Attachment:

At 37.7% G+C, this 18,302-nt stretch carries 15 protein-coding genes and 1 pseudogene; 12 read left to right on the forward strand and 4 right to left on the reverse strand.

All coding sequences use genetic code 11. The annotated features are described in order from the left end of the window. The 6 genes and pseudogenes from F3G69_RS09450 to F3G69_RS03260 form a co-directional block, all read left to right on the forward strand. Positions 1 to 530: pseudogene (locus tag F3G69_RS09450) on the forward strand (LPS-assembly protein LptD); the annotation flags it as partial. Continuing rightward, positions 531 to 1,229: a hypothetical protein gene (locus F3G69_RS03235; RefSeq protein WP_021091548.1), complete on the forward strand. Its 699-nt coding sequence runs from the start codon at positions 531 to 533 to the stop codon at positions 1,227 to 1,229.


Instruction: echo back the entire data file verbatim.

At 37.7% G+C, this 18,302-nt stretch carries 15 protein-coding genes and 1 pseudogene; 12 read left to right on the forward strand and 4 right to left on the reverse strand.

All coding sequences use genetic code 11. The annotated features are described in order from the left end of the window. The 6 genes and pseudogenes from F3G69_RS09450 to F3G69_RS03260 form a co-directional block, all read left to right on the forward strand. Positions 1 to 530: pseudogene (locus tag F3G69_RS09450) on the forward strand (LPS-assembly protein LptD); the annotation flags it as partial. Continuing rightward, positions 531 to 1,229: a hypothetical protein gene (locus F3G69_RS03235; RefSeq protein WP_021091548.1), complete on the forward strand. Its 699-nt coding sequence runs from the start codon at positions 531 to 533 to the stop codon at positions 1,227 to 1,229.